Cookies help us deliver our Services. By using our Services, you agree to our use of cookies. Learn More.

SNL: Donald Trump And Son Escape White House In A White Ford Bronco

This crazy week has given Saturday Night Live more than enough fuel for their comedy skits, as Donald Trump lost his bid for reelection. Trump's loss is all anyone is talking about, including celebrities, so of course they're joking about it in the first SNL episode since the 2020 presidential election concluded. In one skit, cast member Ego Nwodim and host Dave Chappelle act as newscasters of a Washington D.C. channel, as they report on a very familiar car chase involving a white Ford Bronco.

The skit uses footage of former football player O.J. Simpson's attempt to flee his arrest in 1994 in a white Ford Bronco (which actually showed up on Pawn Stars). SNL imagines president Donald Trump and his son Don Jr. doing the same, with Don Jr. at the wheel and at least a dozen police cars chasing them on the highway.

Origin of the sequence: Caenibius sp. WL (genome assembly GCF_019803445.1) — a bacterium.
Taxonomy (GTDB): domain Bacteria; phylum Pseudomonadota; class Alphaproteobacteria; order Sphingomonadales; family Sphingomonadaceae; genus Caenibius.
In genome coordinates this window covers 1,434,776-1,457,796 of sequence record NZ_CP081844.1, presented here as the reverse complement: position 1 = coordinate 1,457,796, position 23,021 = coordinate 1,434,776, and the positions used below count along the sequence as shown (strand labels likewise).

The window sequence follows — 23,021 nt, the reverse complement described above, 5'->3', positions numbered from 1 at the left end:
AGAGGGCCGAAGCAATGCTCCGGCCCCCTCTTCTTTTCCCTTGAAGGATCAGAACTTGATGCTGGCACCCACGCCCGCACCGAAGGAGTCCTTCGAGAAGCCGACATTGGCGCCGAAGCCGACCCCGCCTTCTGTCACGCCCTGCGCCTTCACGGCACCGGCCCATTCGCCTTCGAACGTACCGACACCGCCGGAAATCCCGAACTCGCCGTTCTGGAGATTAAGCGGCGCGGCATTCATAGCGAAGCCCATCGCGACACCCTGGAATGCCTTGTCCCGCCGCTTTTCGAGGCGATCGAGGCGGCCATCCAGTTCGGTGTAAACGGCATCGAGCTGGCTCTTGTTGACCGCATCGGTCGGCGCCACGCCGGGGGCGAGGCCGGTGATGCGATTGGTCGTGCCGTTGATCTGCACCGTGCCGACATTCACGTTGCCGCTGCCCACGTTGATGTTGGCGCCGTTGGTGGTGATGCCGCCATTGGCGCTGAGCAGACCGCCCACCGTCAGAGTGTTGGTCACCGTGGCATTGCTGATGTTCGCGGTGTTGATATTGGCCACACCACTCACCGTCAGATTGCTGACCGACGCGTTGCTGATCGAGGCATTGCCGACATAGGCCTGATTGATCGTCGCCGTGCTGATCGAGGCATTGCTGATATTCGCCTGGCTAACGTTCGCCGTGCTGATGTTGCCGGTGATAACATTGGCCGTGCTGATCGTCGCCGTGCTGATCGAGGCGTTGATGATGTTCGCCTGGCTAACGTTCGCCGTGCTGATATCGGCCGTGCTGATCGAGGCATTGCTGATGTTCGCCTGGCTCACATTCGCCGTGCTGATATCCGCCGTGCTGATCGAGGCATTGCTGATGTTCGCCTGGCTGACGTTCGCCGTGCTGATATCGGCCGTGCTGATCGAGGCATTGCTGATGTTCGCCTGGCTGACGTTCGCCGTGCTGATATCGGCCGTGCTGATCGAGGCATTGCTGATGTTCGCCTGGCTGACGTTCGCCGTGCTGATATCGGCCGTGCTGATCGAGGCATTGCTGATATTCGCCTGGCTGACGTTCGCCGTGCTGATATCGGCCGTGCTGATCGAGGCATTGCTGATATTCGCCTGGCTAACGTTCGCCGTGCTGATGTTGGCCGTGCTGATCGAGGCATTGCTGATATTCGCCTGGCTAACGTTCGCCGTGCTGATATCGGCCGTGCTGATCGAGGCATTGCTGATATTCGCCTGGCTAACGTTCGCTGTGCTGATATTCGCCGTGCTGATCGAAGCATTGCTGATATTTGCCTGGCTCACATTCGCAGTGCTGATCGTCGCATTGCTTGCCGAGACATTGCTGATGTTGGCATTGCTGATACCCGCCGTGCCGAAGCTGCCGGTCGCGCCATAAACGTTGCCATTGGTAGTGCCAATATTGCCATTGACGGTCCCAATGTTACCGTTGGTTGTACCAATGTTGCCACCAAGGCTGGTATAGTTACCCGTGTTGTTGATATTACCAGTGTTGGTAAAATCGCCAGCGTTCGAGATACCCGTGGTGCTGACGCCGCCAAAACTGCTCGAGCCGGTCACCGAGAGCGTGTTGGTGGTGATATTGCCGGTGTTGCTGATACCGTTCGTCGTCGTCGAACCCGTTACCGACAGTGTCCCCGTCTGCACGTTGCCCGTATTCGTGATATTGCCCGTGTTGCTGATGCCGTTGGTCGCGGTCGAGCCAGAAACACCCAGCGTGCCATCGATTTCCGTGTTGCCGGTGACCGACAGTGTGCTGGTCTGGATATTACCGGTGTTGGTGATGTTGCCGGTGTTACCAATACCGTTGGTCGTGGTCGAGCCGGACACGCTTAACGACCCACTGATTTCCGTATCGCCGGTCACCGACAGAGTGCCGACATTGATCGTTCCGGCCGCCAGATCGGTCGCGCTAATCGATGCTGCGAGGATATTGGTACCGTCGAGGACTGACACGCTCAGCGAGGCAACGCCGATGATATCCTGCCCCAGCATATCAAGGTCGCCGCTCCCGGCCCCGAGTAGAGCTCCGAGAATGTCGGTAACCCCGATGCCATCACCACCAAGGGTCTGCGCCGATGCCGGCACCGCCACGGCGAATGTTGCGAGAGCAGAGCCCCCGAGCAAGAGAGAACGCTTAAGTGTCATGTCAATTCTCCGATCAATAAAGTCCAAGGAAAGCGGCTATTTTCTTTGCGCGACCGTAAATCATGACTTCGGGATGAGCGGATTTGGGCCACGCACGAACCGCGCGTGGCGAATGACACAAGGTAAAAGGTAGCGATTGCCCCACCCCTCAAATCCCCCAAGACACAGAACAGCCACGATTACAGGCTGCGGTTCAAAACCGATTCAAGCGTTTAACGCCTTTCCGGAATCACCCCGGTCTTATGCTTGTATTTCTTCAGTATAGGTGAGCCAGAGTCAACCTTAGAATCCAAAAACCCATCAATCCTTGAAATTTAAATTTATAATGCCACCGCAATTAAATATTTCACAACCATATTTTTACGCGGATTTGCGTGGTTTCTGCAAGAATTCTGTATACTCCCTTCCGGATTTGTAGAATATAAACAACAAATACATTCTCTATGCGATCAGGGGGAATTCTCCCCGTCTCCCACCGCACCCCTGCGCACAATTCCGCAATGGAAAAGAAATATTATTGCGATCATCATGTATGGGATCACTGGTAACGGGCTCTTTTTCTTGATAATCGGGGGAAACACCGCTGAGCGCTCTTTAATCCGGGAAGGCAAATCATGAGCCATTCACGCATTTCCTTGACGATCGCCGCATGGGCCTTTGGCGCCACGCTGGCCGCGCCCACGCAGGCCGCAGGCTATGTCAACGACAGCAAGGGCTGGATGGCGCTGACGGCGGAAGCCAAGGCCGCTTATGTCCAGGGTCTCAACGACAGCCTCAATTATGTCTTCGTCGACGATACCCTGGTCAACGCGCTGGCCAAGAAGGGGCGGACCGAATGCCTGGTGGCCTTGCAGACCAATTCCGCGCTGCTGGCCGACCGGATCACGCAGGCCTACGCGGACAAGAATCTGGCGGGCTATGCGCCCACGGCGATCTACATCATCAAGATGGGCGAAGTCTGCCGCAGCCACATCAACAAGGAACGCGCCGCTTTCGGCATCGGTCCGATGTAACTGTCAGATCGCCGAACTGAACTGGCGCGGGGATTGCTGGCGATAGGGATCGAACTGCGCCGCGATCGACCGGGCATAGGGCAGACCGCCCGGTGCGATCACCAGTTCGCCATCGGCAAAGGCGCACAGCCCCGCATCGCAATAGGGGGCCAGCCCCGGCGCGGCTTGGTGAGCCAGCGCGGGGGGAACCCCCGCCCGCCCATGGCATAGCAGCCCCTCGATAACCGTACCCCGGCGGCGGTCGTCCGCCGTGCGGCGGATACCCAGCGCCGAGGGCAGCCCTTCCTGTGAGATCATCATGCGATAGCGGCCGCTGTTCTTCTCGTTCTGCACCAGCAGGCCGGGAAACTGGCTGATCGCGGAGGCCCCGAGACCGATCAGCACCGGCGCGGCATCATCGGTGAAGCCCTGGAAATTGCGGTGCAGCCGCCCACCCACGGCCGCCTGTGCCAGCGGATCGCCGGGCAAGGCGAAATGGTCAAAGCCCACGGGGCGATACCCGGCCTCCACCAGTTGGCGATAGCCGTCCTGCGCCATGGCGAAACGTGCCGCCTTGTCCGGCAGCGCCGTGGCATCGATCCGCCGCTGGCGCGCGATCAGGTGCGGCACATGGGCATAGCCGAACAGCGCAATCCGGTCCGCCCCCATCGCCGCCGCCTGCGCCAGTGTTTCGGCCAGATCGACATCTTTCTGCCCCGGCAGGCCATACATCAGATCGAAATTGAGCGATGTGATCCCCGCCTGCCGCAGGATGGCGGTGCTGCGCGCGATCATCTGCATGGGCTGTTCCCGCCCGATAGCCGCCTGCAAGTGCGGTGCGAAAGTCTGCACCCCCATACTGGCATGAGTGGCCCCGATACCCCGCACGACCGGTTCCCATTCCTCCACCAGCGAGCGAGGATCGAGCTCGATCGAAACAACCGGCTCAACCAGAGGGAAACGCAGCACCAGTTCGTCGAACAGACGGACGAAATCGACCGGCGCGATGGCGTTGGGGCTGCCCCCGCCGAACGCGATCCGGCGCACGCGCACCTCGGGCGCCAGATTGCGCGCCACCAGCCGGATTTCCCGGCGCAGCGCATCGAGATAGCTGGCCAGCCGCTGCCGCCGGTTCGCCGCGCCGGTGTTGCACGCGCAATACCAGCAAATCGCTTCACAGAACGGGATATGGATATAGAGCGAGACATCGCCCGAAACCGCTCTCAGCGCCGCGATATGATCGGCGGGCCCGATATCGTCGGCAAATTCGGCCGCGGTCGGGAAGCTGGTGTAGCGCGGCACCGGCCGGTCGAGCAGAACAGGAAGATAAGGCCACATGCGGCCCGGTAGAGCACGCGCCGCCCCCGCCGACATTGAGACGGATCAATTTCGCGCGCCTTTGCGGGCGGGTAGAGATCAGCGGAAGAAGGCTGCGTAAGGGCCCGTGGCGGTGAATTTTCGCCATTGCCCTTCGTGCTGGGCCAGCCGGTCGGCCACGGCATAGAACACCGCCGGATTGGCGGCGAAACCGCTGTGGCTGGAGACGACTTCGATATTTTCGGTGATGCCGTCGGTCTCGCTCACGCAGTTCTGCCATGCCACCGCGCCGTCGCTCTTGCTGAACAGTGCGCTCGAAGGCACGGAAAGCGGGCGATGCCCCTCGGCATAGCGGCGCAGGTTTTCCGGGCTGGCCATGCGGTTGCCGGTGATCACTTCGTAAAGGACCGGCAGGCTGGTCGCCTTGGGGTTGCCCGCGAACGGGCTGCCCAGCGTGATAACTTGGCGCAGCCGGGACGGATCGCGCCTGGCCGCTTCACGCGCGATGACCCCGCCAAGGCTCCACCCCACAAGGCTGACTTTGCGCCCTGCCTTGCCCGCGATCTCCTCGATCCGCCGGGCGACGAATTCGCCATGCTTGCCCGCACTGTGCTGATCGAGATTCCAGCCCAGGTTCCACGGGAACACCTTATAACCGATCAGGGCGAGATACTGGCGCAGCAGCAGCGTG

"This is a volatile situation," Chappelle, as the newscaster, says. "If they spook the president, he could unleash an army of Proud Boys and flag-waving trucks. He's like Aquaman but instead of fish he can summon the entire parking lot of a Cracker Barrel."

Over a fake 911 call, Don Jr. threatens the police with Trump's 2024 presidential bid

When newscaster Nwodim plays a 911 call placed from inside the Bronco, we hear Trump asking for another hamburger while his son tries to get the police to leave them alone. The skit is spoofing the 911 calls from the Simpson chase, although the two Dons are threatening something other than suicide: "Right now we're okay but you got to tell the police to just back off, tell them to stand down or Dad officially starts the campaign for 2024," Don Jr. says. "My father has the announcement tweet ready to go — he just has to push one button."

The newscasters finish by remarking how the president has taken a desperate turn. "It's sad. And you hate to see it, but more than that, you love to see it," Chappelle says.

Dave Chappelle hosted SNL this week, days after his controversial sketch comedy debuted on Netflix, almost two decades after it first aired. While he left his show after two seasons, it's gaining popularity again, via streaming.